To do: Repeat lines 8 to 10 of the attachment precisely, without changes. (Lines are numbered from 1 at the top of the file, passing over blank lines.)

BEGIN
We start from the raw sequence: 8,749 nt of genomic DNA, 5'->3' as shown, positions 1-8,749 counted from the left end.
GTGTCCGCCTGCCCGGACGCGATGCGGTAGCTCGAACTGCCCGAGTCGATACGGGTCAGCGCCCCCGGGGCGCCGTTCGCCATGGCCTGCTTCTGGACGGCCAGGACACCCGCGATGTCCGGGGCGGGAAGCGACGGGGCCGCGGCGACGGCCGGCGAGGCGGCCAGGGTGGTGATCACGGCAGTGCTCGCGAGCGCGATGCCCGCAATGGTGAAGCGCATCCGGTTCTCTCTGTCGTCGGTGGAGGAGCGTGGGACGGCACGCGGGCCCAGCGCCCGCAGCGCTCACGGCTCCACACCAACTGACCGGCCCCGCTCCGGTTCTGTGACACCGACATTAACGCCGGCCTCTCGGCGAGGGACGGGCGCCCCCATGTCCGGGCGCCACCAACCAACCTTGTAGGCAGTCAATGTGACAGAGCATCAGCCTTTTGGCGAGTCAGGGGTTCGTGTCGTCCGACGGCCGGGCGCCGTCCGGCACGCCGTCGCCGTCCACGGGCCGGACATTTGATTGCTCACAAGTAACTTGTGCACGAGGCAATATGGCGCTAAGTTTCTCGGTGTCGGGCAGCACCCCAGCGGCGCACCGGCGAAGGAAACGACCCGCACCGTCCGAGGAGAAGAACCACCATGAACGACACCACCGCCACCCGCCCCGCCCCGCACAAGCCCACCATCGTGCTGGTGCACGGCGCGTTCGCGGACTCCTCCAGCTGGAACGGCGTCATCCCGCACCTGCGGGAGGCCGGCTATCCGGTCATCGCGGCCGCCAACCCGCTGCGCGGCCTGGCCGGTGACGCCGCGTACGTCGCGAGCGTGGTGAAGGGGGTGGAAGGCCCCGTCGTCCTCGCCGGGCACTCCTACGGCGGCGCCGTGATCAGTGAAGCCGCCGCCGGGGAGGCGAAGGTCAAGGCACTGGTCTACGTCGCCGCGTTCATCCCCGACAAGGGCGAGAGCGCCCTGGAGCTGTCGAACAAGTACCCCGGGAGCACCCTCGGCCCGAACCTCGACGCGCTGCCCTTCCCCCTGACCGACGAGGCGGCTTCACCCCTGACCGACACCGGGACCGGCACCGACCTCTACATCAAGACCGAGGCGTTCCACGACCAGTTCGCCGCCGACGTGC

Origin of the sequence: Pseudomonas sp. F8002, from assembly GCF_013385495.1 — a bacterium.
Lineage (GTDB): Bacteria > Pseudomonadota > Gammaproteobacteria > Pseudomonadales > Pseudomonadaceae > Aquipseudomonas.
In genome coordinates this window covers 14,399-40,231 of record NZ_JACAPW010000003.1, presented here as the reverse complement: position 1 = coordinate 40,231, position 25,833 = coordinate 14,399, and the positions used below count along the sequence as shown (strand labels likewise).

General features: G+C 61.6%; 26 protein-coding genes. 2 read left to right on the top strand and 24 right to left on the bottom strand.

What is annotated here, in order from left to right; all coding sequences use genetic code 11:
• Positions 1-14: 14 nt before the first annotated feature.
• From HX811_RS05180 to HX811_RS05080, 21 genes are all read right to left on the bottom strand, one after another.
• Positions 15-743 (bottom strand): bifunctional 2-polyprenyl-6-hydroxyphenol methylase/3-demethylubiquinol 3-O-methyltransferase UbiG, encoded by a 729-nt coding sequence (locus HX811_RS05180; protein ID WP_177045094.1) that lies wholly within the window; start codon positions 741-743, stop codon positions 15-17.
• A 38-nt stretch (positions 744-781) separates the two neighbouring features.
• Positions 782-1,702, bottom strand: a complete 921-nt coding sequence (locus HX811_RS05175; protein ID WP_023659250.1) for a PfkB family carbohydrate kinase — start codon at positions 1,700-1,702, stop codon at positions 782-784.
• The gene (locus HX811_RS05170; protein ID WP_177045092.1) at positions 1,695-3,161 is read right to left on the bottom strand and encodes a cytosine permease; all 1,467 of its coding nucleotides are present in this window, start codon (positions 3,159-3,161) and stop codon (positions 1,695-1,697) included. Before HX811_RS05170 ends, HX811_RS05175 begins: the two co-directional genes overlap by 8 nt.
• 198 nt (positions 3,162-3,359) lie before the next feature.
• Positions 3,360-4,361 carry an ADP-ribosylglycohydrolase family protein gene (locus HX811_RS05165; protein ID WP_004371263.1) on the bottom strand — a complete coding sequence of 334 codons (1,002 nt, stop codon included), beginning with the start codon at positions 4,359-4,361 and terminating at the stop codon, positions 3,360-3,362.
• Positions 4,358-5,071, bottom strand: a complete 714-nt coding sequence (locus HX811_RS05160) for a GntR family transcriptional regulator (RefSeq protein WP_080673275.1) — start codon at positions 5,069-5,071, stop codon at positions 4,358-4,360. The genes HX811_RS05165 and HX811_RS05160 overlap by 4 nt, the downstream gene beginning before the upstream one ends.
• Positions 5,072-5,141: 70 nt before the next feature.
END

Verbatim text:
• Positions 1-14: 14 nt before the first annotated feature.
• From HX811_RS05180 to HX811_RS05080, 21 genes are all read right to left on the bottom strand, one after another.
• Positions 15-743 (bottom strand): bifunctional 2-polyprenyl-6-hydroxyphenol methylase/3-demethylubiquinol 3-O-methyltransferase UbiG, encoded by a 729-nt coding sequence (locus HX811_RS05180; protein ID WP_177045094.1) that lies wholly within the window; start codon positions 741-743, stop codon positions 15-17.